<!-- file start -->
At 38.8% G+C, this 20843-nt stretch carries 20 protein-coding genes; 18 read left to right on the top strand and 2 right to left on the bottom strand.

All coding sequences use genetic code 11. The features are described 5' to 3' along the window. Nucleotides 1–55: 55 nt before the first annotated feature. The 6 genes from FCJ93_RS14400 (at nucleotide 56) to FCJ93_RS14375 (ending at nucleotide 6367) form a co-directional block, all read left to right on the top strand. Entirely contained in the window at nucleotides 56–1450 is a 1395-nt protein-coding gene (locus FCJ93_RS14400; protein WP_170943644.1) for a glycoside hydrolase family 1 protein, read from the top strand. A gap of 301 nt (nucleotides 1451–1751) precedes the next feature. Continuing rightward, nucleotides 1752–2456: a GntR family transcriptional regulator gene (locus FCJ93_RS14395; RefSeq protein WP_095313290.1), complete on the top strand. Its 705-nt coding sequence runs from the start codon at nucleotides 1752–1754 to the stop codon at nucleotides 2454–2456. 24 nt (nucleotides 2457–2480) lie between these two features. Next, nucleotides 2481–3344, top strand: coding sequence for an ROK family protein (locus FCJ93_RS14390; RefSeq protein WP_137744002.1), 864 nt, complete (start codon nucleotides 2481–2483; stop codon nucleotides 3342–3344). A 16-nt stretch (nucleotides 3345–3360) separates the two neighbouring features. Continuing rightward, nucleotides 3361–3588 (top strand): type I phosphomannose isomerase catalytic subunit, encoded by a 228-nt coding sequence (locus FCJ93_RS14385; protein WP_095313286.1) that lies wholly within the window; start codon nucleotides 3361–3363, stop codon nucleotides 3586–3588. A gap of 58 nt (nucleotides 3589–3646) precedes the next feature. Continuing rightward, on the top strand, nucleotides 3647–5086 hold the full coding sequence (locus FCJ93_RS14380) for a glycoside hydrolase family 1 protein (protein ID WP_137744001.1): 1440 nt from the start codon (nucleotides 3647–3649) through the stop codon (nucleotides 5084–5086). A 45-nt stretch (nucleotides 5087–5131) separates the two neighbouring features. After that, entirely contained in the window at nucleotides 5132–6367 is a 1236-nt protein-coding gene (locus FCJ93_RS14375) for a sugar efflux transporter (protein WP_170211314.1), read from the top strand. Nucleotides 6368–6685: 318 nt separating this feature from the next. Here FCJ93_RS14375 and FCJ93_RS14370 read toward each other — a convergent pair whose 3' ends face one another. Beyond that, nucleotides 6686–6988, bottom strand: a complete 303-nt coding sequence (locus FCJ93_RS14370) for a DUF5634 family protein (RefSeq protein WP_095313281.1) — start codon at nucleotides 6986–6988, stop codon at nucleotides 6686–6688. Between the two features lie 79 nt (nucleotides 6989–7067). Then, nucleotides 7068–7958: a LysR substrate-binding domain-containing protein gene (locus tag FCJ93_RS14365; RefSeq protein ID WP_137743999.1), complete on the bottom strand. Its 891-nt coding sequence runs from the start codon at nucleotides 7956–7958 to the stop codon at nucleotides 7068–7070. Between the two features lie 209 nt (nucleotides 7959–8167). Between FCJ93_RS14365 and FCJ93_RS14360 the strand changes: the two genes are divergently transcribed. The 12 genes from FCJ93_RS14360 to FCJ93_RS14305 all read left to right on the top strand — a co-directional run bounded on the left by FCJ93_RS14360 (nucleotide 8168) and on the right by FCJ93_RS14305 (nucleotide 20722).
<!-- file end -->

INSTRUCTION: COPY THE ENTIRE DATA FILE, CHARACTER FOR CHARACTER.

At 38.8% G+C, this 20843-nt stretch carries 20 protein-coding genes; 18 read left to right on the top strand and 2 right to left on the bottom strand.

All coding sequences use genetic code 11. The features are described 5' to 3' along the window. Nucleotides 1–55: 55 nt before the first annotated feature. The 6 genes from FCJ93_RS14400 (at nucleotide 56) to FCJ93_RS14375 (ending at nucleotide 6367) form a co-directional block, all read left to right on the top strand. Entirely contained in the window at nucleotides 56–1450 is a 1395-nt protein-coding gene (locus FCJ93_RS14400; protein WP_170943644.1) for a glycoside hydrolase family 1 protein, read from the top strand. A gap of 301 nt (nucleotides 1451–1751) precedes the next feature. Continuing rightward, nucleotides 1752–2456: a GntR family transcriptional regulator gene (locus FCJ93_RS14395; RefSeq protein WP_095313290.1), complete on the top strand. Its 705-nt coding sequence runs from the start codon at nucleotides 1752–1754 to the stop codon at nucleotides 2454–2456. 24 nt (nucleotides 2457–2480) lie between these two features. Next, nucleotides 2481–3344, top strand: coding sequence for an ROK family protein (locus FCJ93_RS14390; RefSeq protein WP_137744002.1), 864 nt, complete (start codon nucleotides 2481–2483; stop codon nucleotides 3342–3344). A 16-nt stretch (nucleotides 3345–3360) separates the two neighbouring features. Continuing rightward, nucleotides 3361–3588 (top strand): type I phosphomannose isomerase catalytic subunit, encoded by a 228-nt coding sequence (locus FCJ93_RS14385; protein WP_095313286.1) that lies wholly within the window; start codon nucleotides 3361–3363, stop codon nucleotides 3586–3588. A gap of 58 nt (nucleotides 3589–3646) precedes the next feature. Continuing rightward, on the top strand, nucleotides 3647–5086 hold the full coding sequence (locus FCJ93_RS14380) for a glycoside hydrolase family 1 protein (protein ID WP_137744001.1): 1440 nt from the start codon (nucleotides 3647–3649) through the stop codon (nucleotides 5084–5086). A 45-nt stretch (nucleotides 5087–5131) separates the two neighbouring features. After that, entirely contained in the window at nucleotides 5132–6367 is a 1236-nt protein-coding gene (locus FCJ93_RS14375) for a sugar efflux transporter (protein WP_170211314.1), read from the top strand. Nucleotides 6368–6685: 318 nt separating this feature from the next. Here FCJ93_RS14375 and FCJ93_RS14370 read toward each other — a convergent pair whose 3' ends face one another. Beyond that, nucleotides 6686–6988, bottom strand: a complete 303-nt coding sequence (locus FCJ93_RS14370) for a DUF5634 family protein (RefSeq protein WP_095313281.1) — start codon at nucleotides 6986–6988, stop codon at nucleotides 6686–6688. Between the two features lie 79 nt (nucleotides 6989–7067). Then, nucleotides 7068–7958: a LysR substrate-binding domain-containing protein gene (locus tag FCJ93_RS14365; RefSeq protein ID WP_137743999.1), complete on the bottom strand. Its 891-nt coding sequence runs from the start codon at nucleotides 7956–7958 to the stop codon at nucleotides 7068–7070. Between the two features lie 209 nt (nucleotides 7959–8167). Between FCJ93_RS14365 and FCJ93_RS14360 the strand changes: the two genes are divergently transcribed. The 12 genes from FCJ93_RS14360 to FCJ93_RS14305 all read left to right on the top strand — a co-directional run bounded on the left by FCJ93_RS14360 (nucleotide 8168) and on the right by FCJ93_RS14305 (nucleotide 20722).